A kinetic theory approach for modelling tumour and macrophages heterogeneity and plasticity during cancer progression

R. Eftimie (Lead / Corresponding author), L. Gibelli

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1 Citation (Scopus)
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Abstract

The heterogeneity and plasticity of macrophages have become a topic of great interest, due to their role in various diseases ranging from cancer to bacterial infections. While initial experimental studies assumed an extreme polarisation situation, with the (anti-tumour) M1 and (pro-tumour) M2 macrophages representing the two extreme cell phenotypes, more recent studies showed a continuum of macrophages polarisation phenotypes. Here, we focus on tumour-macrophage interactions and develop a mathematical model based on kinetic equations for active particles to describe (i) the dynamics of macrophages with a continuum of diverse functional states, ranging from pro-tumour to anti-tumour states; and (ii) the dynamics of tumour cells with a variety of progression (i.e. mutation) states. With the help of this model we show that the growth of solid tumours is associated with an increased clonal heterogeneity, as well as with an increased macrophages phenotypic heterogeneity (caused by a shift from an initial anti-tumour M1-like phenotype to a mixed M1-M2 phenotype). Moreover, we show that the assumption of exponential tumour/immune cell growth leads to an unbounded macrophages growth, which is biologically unrealistic. In contrast, the assumption of logistic tumour/immune cell growth can lead to tumour dormancy (under the control of immune cells), or to tumour growth towards smaller/larger sizes which depend on various model parameters. Finally, we show that tumour dormancy is associated with an increase in the clonal heterogeneity of tumour cells and in the phenotypic heterogeneity of macrophages.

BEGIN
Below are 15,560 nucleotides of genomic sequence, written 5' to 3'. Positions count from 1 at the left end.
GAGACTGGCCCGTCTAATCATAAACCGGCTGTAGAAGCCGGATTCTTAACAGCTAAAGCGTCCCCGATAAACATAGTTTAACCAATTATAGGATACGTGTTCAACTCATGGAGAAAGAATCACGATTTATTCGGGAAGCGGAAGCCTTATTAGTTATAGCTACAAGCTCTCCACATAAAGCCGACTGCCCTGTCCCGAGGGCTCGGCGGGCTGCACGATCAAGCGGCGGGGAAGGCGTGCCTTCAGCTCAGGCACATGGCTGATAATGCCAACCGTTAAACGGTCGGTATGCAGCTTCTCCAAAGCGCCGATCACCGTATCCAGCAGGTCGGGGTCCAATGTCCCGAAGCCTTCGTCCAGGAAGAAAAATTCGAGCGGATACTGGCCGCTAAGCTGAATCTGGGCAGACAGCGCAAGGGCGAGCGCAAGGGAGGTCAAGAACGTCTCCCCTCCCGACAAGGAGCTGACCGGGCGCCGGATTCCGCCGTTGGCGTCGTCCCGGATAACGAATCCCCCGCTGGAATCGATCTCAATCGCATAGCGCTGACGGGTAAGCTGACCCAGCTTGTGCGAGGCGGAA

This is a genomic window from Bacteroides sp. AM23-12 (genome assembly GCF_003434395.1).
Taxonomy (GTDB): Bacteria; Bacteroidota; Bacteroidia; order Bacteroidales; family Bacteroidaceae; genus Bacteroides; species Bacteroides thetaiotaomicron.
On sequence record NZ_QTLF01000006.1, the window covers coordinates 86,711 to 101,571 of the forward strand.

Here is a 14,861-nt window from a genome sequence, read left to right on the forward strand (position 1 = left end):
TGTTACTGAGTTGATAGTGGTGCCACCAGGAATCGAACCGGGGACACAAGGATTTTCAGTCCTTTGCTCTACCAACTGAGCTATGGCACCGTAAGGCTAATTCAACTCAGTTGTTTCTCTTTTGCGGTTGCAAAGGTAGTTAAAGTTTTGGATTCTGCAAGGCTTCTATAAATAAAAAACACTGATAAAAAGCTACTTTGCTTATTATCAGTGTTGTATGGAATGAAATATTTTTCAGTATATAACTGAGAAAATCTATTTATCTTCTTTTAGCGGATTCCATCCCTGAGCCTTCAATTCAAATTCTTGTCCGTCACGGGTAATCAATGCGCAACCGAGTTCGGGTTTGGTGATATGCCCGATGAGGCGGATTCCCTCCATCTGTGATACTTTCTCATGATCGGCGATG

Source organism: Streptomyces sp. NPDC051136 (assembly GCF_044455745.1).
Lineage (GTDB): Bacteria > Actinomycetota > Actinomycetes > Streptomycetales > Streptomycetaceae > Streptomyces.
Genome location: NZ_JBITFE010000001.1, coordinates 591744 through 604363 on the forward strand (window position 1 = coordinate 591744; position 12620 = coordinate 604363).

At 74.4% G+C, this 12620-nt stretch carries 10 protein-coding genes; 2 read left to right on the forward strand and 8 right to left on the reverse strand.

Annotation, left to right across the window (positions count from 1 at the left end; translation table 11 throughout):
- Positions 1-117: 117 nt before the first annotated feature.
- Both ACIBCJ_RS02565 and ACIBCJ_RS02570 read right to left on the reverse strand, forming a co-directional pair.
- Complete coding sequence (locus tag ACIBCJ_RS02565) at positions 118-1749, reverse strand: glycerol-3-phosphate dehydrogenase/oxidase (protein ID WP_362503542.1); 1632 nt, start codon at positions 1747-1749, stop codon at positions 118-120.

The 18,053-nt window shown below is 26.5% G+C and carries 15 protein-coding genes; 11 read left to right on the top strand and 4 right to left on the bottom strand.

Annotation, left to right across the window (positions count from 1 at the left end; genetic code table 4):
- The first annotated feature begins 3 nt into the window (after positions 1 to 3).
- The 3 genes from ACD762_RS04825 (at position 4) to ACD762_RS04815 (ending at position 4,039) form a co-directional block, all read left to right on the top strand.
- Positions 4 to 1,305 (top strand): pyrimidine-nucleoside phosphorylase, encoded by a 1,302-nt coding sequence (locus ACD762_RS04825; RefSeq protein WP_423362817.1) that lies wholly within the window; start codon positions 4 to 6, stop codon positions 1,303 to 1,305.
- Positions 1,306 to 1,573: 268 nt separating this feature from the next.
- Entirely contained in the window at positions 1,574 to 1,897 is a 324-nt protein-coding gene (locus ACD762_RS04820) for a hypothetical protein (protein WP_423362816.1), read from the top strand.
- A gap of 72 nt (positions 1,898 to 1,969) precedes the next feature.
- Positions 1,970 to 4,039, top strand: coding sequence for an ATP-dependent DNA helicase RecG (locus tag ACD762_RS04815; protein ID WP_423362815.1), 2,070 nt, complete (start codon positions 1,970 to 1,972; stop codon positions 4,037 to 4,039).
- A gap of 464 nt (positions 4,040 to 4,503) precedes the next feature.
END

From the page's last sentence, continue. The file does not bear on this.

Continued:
Original languageEnglish
Pages (from-to)659-683
Number of pages25
JournalMathematical Models and Methods in Applied Sciences
Volume30
Issue number4
DOIs
Publication statusPublished - 4 May 2020

Keywords

  • M1 and M2 macrophages
  • heterogeneous tumour cells
  • kinetic theory of active particles
  • collective tumour-macrophage dynamics

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